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At midday: U.S. stocks off their lows but commodities hit TSX

Traders work on the floor of the New York Stock Exchange in this file photo.

AP

North American stocks struggled in midday trading on Friday, following disappointing economic reports from China and Europe, declining commodity prices and the start of federal spending cuts in the United States.

The S&P 500 was down 3 points or 0.2 per cent, to 1512. The Dow Jones industrial average was up 22 points or 0.2 per cent, to 14,077. In Canada, the S&P/TSX composite index was down 68 points or 0.5 per cent, to 12,754.

Stocks had been down considerably more at the start of trading, but recovered after the U.S. ISM factory index rose to 54.2 in February, up from 53.1 in January and ahead of expectations. As well, the final reading for the Thomson Reuters/University of Michigan consumer sentiment index rose to 77.6 in February, up from an earlier reading of 76.3.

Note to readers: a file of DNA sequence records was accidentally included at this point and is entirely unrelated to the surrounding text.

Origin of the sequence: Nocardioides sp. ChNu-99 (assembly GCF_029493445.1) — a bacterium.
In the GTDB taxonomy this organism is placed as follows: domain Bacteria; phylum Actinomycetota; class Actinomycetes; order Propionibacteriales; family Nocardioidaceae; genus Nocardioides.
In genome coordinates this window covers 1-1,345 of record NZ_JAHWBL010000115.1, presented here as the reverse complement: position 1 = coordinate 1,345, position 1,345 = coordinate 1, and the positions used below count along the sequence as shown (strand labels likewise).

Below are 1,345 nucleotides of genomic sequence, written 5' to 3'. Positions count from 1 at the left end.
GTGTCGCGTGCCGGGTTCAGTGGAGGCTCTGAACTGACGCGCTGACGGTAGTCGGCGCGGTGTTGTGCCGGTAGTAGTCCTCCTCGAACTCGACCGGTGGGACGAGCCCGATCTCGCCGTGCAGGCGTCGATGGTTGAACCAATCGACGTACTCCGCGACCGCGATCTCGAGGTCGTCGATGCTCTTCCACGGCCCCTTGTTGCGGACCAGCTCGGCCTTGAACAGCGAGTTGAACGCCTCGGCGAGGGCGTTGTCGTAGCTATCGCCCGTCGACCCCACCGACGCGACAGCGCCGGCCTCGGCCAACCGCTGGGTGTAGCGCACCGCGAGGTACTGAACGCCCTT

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However, manufacturing activity in China slowed and factory output in the euro zone contracted for the nineteenth straight month. And in the United States, disagreement in Washington over spending cuts means that $85-billion (U.S.) of automatic cuts are set to begin, raising concerns about the impact on the economy.

Within the S&P 500, energy stocks fell 0.5 per cent, utilities fell 0.2 per cent and industrials fell 0.1 per cent. Health-care stocks and consumer discretionary stocks rose 0.4 per cent each.

Canada's benchmark index was weighed down by commodity producers: Energy stocks fell 0.9 per cent and materials fell 1.2 per cent.

Among commodities, gold fell to $1,575 an ounce, down $5 and marking its third straight decline. Crude oil fell to $90.62, down $1.41 for its lowest level of 2013.

In Europe, the U.K.'s FTSE 100 rose 0.3 per cent and Germany's DAX index fel 0.4 per cent.

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About the Author
Investing Reporter

David Berman has been writing about business and investing since 1995. He has written for a number of magazines, including Canadian Business and MoneySense. He worked at the Financial Post as an investing writer and daily columnist before moving to the Globe and Mail in 2008. More

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